If we use the Holocene sediments as an analogy of what may have happened during previous interglacials, we can speculate that high lake levels between 127.4 and 126.4 ka BP resulted in conditions where a fresher lake resulted in better diatom preservation due to bottom-water anoxia (Stockhecke et al. 2014a). When diatom preservation was good, assemblages are dominated by planktonic diatoms characteristic of lakes with relatively stable stratification and reduced turnover. Small Stephanodiscus species such as S. medius and small Cyclotella species such as C. ocellata do not sink very fast out of the photic zone, and have been used as indicators of lakes with reduced windiness and greater stratification (Gasse et al. 2002; Oliva et al. 2008; Winder et al. 2009). Stephanodiscus species generally have low requirement for Si, but high requirements for P (Kilham et al. 1986; Kelly et al. 2005; Cruces et al. 2010). High abundances of Stephanodiscus suggests therefore that during MIS5e, Lake Van was perhaps in a mesotrophic or eutrophic state, linked to a warm, wet climate (e.g. Kukla et al. 2002).

Rapidly declining PCA scores between 127.2 and 127.1 ka BP (Fig. 3) reflect the establishment of C. ocellata, a diatom characteristic of mesotrophic waters, which grows well in both planktonic and littoral habitats (Kiss et al. 2012) or when summer stratification is strong (Winder et al. 2009). When it is co-dominant with Stephanodiscus species, conditions were likely favourable for diatom growth with good silica preservation, reflected in increasing Si/K ratios (Fig. 3; Kwiecien et al. 2014). So perhaps here the lake is at its freshest, with lowest pH, and was hydrologically open (Stockhecke et al. 2014a; Tomonaga et al. 2017). At the end of this period, between 126.5 and 126.4 ka BP, C. ocellata dominates the assemblage, with concomitant low N2 values (Fig. 3), indicative of few limiting resources; C. ocellata is a good competitor under nutrient-poor conditions (Winder et al. 2009).

Interglacial comparisons

Based on the premise that sediment samples with similar floristic composition plot close to each other in ordination space, DCA of all diatoms analysed (Table 1; Fig. 4) reveals diatom composition of the few samples from MIS11 and MIS9 to be distinct from samples counted for MIS7e and MIS5e. The position of diatom species on this biplot represents their maximum abundance in the dataset analysed, such that the further samples are away from the maximum abundance, the less likely that that species is present in those samples. The few samples analysed for MIS11 and MIS9 stages are characterized by very high abundances of Cyclotella choctawhatcheeana Prasad, a diatom characteristic of saline, alkaline, and often highly stratified waters (e.g. Prasad et al. 1990; Oliva et al. 2008), but one which ultimately has wide ecological tolerances. Its dominance may be a result of a period of bottom water anoxia in Lake Van (as suggested by enhanced TOC values and laminated sediment in the intervals from which the samples were collected; Stockhecke et al. 2014a) leading to better diatom preservation. MIS7e is characterized by the brackish C. meneghiniana (Fig. 4), while samples from MIS5e are characterised by freshwater Stephanodiscus species and C. ocellata. Interestingly, the one sample from MIS7a (197.6 ka BP) has a floral assemblage very similar to the MIS5e assemblage, indicative of a freshwater, mesotrophic environment. From right to left therefore, DCA axis 1 captures snapshots of diatom assemblages in successively younger interglacials that suggest Lake Van may have become progressively deeper.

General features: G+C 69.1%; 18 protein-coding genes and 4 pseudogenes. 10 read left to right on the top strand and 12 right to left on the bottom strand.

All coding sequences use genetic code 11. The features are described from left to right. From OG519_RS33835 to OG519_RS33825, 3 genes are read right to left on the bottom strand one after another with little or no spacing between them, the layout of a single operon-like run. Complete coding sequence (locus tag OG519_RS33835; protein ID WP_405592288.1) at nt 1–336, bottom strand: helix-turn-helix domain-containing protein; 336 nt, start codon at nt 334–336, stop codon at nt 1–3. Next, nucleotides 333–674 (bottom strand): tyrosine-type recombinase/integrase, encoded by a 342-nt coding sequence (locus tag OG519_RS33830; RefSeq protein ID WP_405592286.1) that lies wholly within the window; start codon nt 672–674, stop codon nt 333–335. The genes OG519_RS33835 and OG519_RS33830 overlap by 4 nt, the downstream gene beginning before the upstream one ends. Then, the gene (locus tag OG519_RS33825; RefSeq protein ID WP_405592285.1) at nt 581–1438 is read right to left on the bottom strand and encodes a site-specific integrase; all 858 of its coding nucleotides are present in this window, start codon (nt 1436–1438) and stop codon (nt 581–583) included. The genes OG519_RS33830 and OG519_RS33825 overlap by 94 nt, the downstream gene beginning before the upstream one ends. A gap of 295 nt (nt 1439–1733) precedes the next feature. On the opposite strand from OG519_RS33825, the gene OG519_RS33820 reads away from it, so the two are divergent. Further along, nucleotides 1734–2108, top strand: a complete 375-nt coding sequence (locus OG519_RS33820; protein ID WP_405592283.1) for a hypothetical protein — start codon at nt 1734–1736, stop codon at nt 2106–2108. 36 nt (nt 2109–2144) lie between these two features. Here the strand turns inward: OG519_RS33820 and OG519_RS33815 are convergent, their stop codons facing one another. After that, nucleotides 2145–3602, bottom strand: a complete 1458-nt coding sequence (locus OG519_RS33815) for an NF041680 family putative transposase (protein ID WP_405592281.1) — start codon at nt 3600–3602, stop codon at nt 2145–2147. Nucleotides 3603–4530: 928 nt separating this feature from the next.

Fig. 4

Detrended correspondence analysis (DCA) of diatom samples analysed in this study. Samples are coded according to which interglacial period they occur. Axis 1 explains the majority of the variation in the dataset (34.1%), while axis 2 only explains 9.1%. Therefore the strongest gradient is represented by samples which MIS5e to the left of the biplot to MIS9 and MIS11 to the right of the biplot. Diatom species codes are as follows: ActiNorm Actinocyclus normanii, AmphPed Amphora pediculus, AulaLacu Aulacoseira lacustris, CycChoct Cyclotella choctawhatcheeana, CycMeneg Cyclotella meneghiniana, CycOcell Cyclotella ocellata, DiatMoni Diatoma moniliformis, NitzLacu Nitzschia lacuum, StMedius Stephanodiscus medius, StMinut Stephanodiscus minutulus

This inference is tentatively borne out by palaeoconductivity reconstructions. Palaeoconductivity for the one MIS11 sample was c. 37.8 mS/cm, while MIS9 palaeoconductivity was on average very high (42.0 mS/cm) between 335.0–331.4 ka BP, likely because in the combined diatom training set used to model palaeoconductivity, C. choctawhatcheeana was common in shallow, chloride-dominated waters. Mean palaeoconductivity of Lake Van during MIS7e was 7.8 mS/cm, while that during MIS5e was 1.3 mS/cm. Current conductivity levels in the modern lake water (20.2 ± 4.6 mS/cm) are therefore intermediate in value (Reimer et al. 2009).